ReThink Review: Inside Llewyn Davis -- Don't Think Twice, It's All Right (Not to Like It)

I've been a fan of the Coen brothers since their second film, Raising Arizona, in 1987. Back then, Joel and Ethan Coen were definitely the weird kids with a distinct voice, but it was one a lot of people just didn't get. But over the course of their 30-year career, they've somehow become the cool kids, doing the quirky movies they wanted to as audiences and critics caught up to and got comfortable with their idiosyncratic style. Now, after being outsiders, the Coens are in the strange position of having critics seemingly tripping over each other to lionize whatever they do -- and I feel like that's what might be happening with their latest film Inside Llewyn Davis, which won the Grand Prix at this year's Cannes Film Festival and, despite my love and admiration for the brothers, I just couldn't get into. Watch the trailer for Inside Llewyn Davis below.

Set in 1961 in the Greenwich Village folk music scene days before Bob Dylan arrived to turn the place on its ear, the film spends a week with Llewyn Davis, a struggling folk singer (played by Oscar Isaac) at the end of his rope with no money, no place to live, and without even a warm coat to keep out the New York winter. Before Dylan came and did for folk music and Greenwich Village what Nirvana did for Seattle and grunge, the folk scene was a place for true believers covering and trading old folk songs while attempting to capture the romanticized spirit and authenticity of the troubadours who created them.

Llewyn is one of these folk singers, though maybe less now as the economic realities of two failed albums -- one with a partner who committed suicide and a later solo effort -- have him on the brink of quitting music altogether. Though when you hear Llewyn play, with the music performed live by Isaac, you can hear that Llewyn indeed has talent and soul, though not necessarily the type that sells albums. And when he prefaces a song with, "If it was never new, and it never gets old, then it's a folk song," it sounds more like a backhanded compliment.

The film follows Llewyn, who isn't terribly nice or responsible, as he wanders New York scrounging for couches to sleep on from his increasingly annoyed sister (played by Jeanine Serralles), an uptown intellectual couple (played by Ethan Phillips and Robin Bartlett) whose cat Llewyn loses, and from his folk singer friend Jim (played by Justin Timberlake) whose irate girlfriend and bandmate Jean (played by Carey Mulligan) Llewyn has impregnated. There's also an attempt by Llewyn to rejoin the merchant marines to make some money, as well as a spur of the moment road trip to Chicago with an ornery jazzman (played by John Goodman) and his assistant (played by Garrett Hedlund) to take one last stab at getting signed to a label.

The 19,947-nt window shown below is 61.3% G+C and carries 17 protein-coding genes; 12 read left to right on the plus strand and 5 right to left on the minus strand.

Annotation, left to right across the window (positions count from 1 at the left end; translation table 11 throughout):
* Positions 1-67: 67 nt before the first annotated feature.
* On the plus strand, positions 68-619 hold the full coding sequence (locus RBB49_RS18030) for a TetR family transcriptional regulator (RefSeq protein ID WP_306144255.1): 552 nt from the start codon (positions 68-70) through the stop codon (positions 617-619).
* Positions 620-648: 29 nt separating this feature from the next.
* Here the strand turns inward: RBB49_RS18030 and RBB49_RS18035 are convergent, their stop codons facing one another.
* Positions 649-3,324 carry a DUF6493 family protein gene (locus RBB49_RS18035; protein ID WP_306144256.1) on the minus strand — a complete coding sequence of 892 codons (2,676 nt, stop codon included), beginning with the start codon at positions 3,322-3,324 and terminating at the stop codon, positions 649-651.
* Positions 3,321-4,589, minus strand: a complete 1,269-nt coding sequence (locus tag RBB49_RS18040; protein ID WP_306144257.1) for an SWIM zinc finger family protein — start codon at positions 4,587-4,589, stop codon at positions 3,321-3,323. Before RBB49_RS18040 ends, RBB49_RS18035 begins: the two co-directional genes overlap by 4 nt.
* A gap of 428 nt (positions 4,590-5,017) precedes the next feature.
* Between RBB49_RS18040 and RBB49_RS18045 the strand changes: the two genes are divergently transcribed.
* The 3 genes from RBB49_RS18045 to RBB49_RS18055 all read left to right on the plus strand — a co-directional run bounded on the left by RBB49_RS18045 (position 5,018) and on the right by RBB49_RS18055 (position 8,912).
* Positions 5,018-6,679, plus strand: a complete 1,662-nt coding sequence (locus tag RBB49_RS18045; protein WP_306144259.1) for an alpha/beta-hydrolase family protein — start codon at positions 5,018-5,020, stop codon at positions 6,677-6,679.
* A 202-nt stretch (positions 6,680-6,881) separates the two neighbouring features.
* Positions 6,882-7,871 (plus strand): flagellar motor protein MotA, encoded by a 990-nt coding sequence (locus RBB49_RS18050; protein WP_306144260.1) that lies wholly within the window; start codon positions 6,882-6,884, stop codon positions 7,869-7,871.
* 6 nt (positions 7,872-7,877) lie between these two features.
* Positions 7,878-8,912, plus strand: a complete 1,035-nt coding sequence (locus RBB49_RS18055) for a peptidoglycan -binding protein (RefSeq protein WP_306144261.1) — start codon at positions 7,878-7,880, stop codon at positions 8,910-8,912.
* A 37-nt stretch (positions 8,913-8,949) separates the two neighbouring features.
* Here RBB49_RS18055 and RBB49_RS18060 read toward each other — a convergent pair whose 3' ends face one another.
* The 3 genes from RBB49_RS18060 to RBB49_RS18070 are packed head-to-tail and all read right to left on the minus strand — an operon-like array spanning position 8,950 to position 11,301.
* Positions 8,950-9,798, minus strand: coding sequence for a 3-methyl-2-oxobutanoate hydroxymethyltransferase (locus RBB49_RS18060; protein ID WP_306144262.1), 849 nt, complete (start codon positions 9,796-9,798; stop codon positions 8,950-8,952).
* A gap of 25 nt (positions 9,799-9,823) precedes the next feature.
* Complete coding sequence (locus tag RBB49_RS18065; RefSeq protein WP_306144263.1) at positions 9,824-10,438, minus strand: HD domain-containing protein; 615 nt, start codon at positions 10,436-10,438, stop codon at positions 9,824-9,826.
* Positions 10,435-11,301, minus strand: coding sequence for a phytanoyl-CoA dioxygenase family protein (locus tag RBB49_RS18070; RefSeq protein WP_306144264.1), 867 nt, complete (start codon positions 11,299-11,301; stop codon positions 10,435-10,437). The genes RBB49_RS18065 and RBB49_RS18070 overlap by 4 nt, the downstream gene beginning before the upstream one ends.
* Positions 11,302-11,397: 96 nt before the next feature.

As you can see, there's no real plot here other than watching Llewyn alienate people and miss opportunities. The film's washed out color palette may be reflective of Llewyn's mood and the grayness of winter, but it makes it feel like you're watching the film through dirty bathwater. And while it's impressive that the songs are played live in their entirety and Isaac has a great voice and finger-picking skills, it didn't make the movie significantly more interesting for me.

Personally, I would've liked to see this story taking place as Bob Dylan was upending the folk world, where the scene was being divided between purists like Llewyn and the new wave Dylan was creating and leading, which could also spur Llewyn to consider leaving the business. And by no means do I think this was a mistake by the Coens, or that they made anything less than the movie they wanted to make. But I find it hard to believe that if this exact same movie was released without the Coens' names on it that it would be getting a 94 percent fresh rating on Rotten Tomatoes, which makes me think that critics are either trying too hard to like Inside Llewyn Davis or don't want to admit that they didn't like a movie made by two of America's best and most independent filmmakers. Maybe I just missed the point, and I know a lot of Coen brothers movies get better on repeat viewings, and I'll definitely give this movie another chance. But if you only plan to see Inside Llewyn Davis once, I'd advise you to lower your expectations.

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